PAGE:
Springer Nature is making SARS-CoV-2 and COVID-19 research free. View research | View latest news | Sign up for updates

Characterization and developmental expression of a glutamate decarboxylase from maritime pine

  • 273 Accesses

  • 15 Citations

Abstract

Glutamate decarboxylase (GAD, EC 4.1.1.15) is a key enzyme in the synthesis of γ-aminobutyric acid (GABA) in higher plants. A complete cDNA encoding glutamate decarboxylase (GAD, EC 4.1.1.15) was characterized from Pinus pinaster Ait, and its expression pattern was studied to gain insight into the role of GAD in the differentiation of the vascular system. Pine GAD contained a C-terminal region with conserved residues and a predicted secondary structure similar to the calmodulin (CaM)-binding domains of angiosperm GADs. The enzyme was able to bind to a bovine CaM-agarose column and GAD activity was higher at acidic pH, suggesting that the pine GAD can be regulated in vivo by Ca2+/CaM and pH. A polyclonal antiserum was prepared against the pine protein. GAD expression was studied at activity, protein, and mRNA level and was compared with the expression of other genes during the differentiation of the hypocotyl and induction of reaction wood. In seedling organs, GABA levels closely matched GAD expression, with high levels in the root and during lignification of the hypocotyl. GAD expression was also induced in response to the production of compression wood and its expression matched the pattern of other genes involved in ethylene and 2-oxoglutarate synthesis. The results suggest of a role of GAD in hypocotyl and stem development in pine.

This is a preview of subscription content, log in to check access.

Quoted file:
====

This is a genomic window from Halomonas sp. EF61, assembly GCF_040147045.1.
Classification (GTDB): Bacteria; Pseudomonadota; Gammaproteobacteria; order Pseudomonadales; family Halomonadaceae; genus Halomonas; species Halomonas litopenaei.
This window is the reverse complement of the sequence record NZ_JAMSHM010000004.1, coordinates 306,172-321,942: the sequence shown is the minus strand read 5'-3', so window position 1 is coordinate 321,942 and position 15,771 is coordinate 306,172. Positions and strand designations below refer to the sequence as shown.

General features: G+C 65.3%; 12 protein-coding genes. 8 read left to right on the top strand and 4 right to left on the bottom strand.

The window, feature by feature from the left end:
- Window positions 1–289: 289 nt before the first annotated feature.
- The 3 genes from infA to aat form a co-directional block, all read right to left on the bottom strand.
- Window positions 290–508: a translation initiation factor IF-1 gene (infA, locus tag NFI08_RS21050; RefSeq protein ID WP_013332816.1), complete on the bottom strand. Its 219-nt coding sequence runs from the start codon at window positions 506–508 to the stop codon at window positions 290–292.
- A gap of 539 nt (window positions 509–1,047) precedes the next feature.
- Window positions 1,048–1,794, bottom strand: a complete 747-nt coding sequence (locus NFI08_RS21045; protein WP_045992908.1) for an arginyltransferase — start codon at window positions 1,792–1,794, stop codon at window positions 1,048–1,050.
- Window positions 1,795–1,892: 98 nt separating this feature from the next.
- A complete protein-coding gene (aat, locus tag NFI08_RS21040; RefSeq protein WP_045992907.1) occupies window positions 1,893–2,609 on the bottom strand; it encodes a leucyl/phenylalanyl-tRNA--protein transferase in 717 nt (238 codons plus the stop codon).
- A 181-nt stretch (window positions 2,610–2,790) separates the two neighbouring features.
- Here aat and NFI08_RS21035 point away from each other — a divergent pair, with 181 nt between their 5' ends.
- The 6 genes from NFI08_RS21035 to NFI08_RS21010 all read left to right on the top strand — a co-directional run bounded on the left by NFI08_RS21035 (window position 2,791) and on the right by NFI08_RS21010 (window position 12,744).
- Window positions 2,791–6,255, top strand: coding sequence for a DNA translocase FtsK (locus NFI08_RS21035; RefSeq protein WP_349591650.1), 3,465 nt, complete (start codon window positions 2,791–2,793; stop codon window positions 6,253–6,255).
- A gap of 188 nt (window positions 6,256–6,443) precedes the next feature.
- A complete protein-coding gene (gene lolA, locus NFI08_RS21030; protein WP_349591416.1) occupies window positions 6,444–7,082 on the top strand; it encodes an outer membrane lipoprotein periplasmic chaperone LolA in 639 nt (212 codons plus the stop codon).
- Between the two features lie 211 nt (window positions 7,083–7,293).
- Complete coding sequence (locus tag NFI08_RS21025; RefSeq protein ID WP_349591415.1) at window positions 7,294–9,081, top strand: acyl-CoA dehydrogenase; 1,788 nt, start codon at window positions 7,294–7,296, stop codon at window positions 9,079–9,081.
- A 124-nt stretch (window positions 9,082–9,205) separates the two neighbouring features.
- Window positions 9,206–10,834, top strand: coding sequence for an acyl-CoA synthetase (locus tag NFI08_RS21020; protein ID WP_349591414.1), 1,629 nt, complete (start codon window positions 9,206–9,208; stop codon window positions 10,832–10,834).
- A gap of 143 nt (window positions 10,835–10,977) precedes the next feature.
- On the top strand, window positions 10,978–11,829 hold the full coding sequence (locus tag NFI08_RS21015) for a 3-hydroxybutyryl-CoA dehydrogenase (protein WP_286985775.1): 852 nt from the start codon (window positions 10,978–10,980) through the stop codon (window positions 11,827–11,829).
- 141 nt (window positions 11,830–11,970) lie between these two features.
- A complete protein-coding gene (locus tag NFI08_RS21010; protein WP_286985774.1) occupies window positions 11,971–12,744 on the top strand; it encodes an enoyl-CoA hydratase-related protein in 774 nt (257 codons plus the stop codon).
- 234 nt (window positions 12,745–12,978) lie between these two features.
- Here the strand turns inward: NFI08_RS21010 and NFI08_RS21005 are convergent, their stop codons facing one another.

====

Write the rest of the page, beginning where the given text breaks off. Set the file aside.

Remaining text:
Fig. 1
Fig. 2
Fig. 3
Fig. 4
Fig. 5
Fig. 6

Abbreviations

ACO:

1-Aminocyclopropane-1-carboxylic acid oxidase

ACS:

1-Aminocyclopropane-1-carboxylic acid synthase

APX:

Ascorbate peroxidase

AOX:

Ascorbate oxidase

CaM:

Calmodulin

GAD:

Glutamate decarboxylase

LAC:

Laccase

NADP+-IDH:

NADP+-isocitrate dehydrogenase

References

  1. Akama K, Takaiwa F (2007) C-terminal extension of rice glutamate decarboxylase (OsGAD2) functions as an autoinhibitory domain and overexpression of a truncated mutant results in the accumulation of extremely high levels of GABA in plant cells. J Exp Bot 58:2699–2707

  2. Akama K, Akihiro T, Kitagawa M, Takaiwa F (2001) Rice (Oryza sativa) contains a novel isoform of glutamate decarboxylase that lacks an authentic calmodulin-binding domain at the C-terminus. Biochim Biophys Acta 1522:143–150

  3. Arazi T, Baum G, Snedden WA, Shelp BJ, Fromm H (1995) Molecular and biochemical analysis of calmodulin interactions with the calmodulin-binding domain of plant glutamate decarboxylase. Plant Physiol 108:551–561

  4. Ausubel FM, Brent R, Kingston RE, Moore DD, Seidman JG, Smith JA, Struhl K (2009) Current protocols in molecular biology. Wiley, New York